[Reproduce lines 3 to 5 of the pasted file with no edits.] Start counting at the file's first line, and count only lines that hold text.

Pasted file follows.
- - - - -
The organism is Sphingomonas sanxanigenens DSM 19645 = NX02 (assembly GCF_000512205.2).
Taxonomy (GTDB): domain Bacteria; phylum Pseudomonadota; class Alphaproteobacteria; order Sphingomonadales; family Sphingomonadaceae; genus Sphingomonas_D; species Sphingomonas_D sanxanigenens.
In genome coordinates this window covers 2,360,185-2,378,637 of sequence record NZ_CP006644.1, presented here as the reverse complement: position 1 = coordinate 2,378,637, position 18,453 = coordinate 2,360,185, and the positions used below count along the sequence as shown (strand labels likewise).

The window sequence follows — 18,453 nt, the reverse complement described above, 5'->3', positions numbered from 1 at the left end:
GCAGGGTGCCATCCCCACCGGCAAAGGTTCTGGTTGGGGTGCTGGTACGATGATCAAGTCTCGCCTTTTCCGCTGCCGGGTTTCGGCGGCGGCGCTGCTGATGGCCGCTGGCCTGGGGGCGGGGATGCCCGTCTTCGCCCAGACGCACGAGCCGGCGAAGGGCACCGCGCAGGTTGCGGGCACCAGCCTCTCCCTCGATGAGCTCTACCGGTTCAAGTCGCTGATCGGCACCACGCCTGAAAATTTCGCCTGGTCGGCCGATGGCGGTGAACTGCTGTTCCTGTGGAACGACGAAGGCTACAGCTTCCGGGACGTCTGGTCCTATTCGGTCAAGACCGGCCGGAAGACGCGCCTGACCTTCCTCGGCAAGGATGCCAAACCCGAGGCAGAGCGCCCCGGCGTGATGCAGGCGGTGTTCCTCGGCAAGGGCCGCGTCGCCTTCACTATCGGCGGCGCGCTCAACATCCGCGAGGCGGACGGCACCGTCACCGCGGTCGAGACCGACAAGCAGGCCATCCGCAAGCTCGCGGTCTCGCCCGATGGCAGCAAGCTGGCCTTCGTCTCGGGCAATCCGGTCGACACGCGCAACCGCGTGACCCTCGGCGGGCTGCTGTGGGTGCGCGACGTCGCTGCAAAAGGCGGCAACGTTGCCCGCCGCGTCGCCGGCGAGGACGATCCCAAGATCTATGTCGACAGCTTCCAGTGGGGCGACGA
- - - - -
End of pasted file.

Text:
In genome coordinates this window covers 2,360,185-2,378,637 of sequence record NZ_CP006644.1, presented here as the reverse complement: position 1 = coordinate 2,378,637, position 18,453 = coordinate 2,360,185, and the positions used below count along the sequence as shown (strand labels likewise).

The window sequence follows — 18,453 nt, the reverse complement described above, 5'->3', positions numbered from 1 at the left end:
GCAGGGTGCCATCCCCACCGGCAAAGGTTCTGGTTGGGGTGCTGGTACGATGATCAAGTCTCGCCTTTTCCGCTGCCGGGTTTCGGCGGCGGCGCTGCTGATGGCCGCTGGCCTGGGGGCGGGGATGCCCGTCTTCGCCCAGACGCACGAGCCGGCGAAGGGCACCGCGCAGGTTGCGGGCACCAGCCTCTCCCTCGATGAGCTCTACCGGTTCAAGTCGCTGATCGGCACCACGCCTGAAAATTTCGCCTGGTCGGCCGATGGCGGTGAACTGCTGTTCCTGTGGAACGACGAAGGCTACAGCTTCCGGGACGTCTGGTCCTATTCGGTCAAGACCGGCCGGAAGACGCGCCTGACCTTCCTCGGCAAGGATGCCAAACCCGAGGCAGAGCGCCCCGGCGTGATGCAGGCGGTGTTCCTCGGCAAGGGCCGCGTCGCCTTCACTATCGGCGGCGCGCTCAACATCCGCGAGGCGGACGGCACCGTCACCGCGGTCGAGACCGACAAGCAGGCCATCCGCAAGCTCGCGGTCTCGCCCGATGGCAGCAAGCTGGCCTTCGTCTCGGGCAATCCGGTCGACACGCGCAACCGCGTGACCCTCGGCGGGCTGCTGTGGGTGCGCGACGTCGCTGCAAAAGGCGGCAACGTTGCCCGCCGCGTCGCCGGCGAGGACGATCCCAAGATCTATGTCGACAGCTTCCAGTGGGGCGACGA